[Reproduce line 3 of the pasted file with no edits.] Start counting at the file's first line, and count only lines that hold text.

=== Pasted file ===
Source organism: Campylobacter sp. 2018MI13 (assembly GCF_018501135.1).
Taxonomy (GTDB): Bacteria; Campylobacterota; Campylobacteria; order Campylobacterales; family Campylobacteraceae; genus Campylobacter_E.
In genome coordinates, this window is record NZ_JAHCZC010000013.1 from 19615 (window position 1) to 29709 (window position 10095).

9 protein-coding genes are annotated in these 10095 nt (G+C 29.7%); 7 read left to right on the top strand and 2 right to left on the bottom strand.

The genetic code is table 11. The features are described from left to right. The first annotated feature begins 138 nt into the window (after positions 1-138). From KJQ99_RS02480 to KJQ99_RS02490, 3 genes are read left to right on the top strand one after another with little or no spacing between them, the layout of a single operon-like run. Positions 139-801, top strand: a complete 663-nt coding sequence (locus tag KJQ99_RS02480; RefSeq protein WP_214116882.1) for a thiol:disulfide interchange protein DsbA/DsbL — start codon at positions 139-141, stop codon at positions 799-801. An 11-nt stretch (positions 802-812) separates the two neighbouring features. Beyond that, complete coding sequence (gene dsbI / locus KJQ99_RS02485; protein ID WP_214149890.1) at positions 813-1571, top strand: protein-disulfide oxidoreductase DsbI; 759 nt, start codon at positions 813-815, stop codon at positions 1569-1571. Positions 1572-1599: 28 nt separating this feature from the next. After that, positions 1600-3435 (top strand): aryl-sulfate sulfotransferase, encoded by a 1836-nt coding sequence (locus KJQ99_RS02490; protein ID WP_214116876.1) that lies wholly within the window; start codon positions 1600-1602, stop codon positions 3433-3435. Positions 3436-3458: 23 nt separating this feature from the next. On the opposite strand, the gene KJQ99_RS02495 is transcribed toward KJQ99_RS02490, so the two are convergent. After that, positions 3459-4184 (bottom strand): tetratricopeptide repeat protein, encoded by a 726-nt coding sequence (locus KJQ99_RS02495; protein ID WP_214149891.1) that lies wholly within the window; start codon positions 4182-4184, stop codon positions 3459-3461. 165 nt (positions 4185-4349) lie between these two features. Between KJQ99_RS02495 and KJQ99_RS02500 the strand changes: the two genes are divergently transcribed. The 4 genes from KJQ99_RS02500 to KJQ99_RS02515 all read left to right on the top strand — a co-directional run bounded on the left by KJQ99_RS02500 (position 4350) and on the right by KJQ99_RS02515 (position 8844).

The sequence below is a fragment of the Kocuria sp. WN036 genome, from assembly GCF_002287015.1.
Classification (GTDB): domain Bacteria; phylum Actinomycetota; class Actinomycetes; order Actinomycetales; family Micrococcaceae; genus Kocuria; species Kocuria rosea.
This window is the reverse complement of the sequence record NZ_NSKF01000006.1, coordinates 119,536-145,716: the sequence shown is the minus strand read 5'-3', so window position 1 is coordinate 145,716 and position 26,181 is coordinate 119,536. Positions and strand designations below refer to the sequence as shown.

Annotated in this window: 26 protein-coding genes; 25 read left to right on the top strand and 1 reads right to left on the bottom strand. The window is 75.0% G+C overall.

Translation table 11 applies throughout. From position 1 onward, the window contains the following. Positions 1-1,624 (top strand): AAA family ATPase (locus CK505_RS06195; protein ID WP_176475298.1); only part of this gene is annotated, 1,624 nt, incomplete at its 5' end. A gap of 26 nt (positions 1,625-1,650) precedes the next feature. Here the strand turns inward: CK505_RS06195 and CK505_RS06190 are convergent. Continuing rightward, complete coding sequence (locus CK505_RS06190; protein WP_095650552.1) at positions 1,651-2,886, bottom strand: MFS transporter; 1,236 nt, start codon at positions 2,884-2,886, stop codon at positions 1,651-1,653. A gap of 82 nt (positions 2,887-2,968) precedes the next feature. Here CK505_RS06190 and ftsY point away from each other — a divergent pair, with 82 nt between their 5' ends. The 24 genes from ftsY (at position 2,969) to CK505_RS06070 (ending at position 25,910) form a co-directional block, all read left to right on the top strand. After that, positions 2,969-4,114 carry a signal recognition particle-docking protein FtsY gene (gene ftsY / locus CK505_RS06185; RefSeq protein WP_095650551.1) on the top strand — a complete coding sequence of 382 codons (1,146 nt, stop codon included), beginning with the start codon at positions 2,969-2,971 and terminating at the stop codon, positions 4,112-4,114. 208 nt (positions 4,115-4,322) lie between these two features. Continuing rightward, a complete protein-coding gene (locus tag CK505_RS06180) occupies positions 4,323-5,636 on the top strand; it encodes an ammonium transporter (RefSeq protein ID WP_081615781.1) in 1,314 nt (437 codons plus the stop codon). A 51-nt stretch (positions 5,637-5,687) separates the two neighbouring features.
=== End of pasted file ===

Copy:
In genome coordinates, this window is record NZ_JAHCZC010000013.1 from 19615 (window position 1) to 29709 (window position 10095).